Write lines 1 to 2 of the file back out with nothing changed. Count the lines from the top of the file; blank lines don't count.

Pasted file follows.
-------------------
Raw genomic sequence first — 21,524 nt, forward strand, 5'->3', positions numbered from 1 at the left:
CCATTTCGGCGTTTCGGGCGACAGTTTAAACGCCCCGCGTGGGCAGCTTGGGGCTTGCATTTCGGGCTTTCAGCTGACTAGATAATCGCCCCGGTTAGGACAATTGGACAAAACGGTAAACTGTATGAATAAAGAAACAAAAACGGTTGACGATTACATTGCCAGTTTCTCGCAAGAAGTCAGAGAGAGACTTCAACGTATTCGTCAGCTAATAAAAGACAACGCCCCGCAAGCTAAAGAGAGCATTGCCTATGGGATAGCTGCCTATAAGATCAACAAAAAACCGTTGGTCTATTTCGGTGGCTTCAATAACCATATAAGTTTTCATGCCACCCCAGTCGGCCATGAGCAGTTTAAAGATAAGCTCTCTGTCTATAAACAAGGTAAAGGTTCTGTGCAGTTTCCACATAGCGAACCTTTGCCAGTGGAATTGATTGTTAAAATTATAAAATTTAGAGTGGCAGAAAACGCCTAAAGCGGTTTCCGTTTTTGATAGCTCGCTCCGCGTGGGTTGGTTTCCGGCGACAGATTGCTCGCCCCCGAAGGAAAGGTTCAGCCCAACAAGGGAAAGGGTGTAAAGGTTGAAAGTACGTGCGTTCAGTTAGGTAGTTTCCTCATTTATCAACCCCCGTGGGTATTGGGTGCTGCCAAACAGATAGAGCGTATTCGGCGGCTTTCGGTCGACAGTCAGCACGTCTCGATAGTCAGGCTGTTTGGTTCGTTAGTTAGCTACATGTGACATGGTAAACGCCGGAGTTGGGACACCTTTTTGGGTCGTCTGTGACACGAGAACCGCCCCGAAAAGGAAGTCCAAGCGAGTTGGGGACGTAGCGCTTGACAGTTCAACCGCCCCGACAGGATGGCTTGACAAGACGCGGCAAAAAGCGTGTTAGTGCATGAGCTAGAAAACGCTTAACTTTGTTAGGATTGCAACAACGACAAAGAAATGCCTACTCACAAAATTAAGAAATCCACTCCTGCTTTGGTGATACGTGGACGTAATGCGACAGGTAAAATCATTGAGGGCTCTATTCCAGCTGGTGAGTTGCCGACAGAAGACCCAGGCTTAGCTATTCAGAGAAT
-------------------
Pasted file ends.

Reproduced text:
Raw genomic sequence first — 21,524 nt, forward strand, 5'->3', positions numbered from 1 at the left:
CCATTTCGGCGTTTCGGGCGACAGTTTAAACGCCCCGCGTGGGCAGCTTGGGGCTTGCATTTCGGGCTTTCAGCTGACTAGATAATCGCCCCGGTTAGGACAATTGGACAAAACGGTAAACTGTATGAATAAAGAAACAAAAACGGTTGACGATTACATTGCCAGTTTCTCGCAAGAAGTCAGAGAGAGACTTCAACGTATTCGTCAGCTAATAAAAGACAACGCCCCGCAAGCTAAAGAGAGCATTGCCTATGGGATAGCTGCCTATAAGATCAACAAAAAACCGTTGGTCTATTTCGGTGGCTTCAATAACCATATAAGTTTTCATGCCACCCCAGTCGGCCATGAGCAGTTTAAAGATAAGCTCTCTGTCTATAAACAAGGTAAAGGTTCTGTGCAGTTTCCACATAGCGAACCTTTGCCAGTGGAATTGATTGTTAAAATTATAAAATTTAGAGTGGCAGAAAACGCCTAAAGCGGTTTCCGTTTTTGATAGCTCGCTCCGCGTGGGTTGGTTTCCGGCGACAGATTGCTCGCCCCCGAAGGAAAGGTTCAGCCCAACAAGGGAAAGGGTGTAAAGGTTGAAAGTACGTGCGTTCAGTTAGGTAGTTTCCTCATTTATCAACCCCCGTGGGTATTGGGTGCTGCCAAACAGATAGAGCGTATTCGGCGGCTTTCGGTCGACAGTCAGCACGTCTCGATAGTCAGGCTGTTTGGTTCGTTAGTTAGCTACATGTGACATGGTAAACGCCGGAGTTGGGACACCTTTTTGGGTCGTCTGTGACACGAGAACCGCCCCGAAAAGGAAGTCCAAGCGAGTTGGGGACGTAGCGCTTGACAGTTCAACCGCCCCGACAGGATGGCTTGACAAGACGCGGCAAAAAGCGTGTTAGTGCATGAGCTAGAAAACGCTTAACTTTGTTAGGATTGCAACAACGACAAAGAAATGCCTACTCACAAAATTAAGAAATCCACTCCTGCTTTGGTGATACGTGGACGTAATGCGACAGGTAAAATCATTGAGGGCTCTATTCCAGCTGGTGAGTTGCCGACAGAAGACCCAGGCTTAGCTATTCAGAGAAT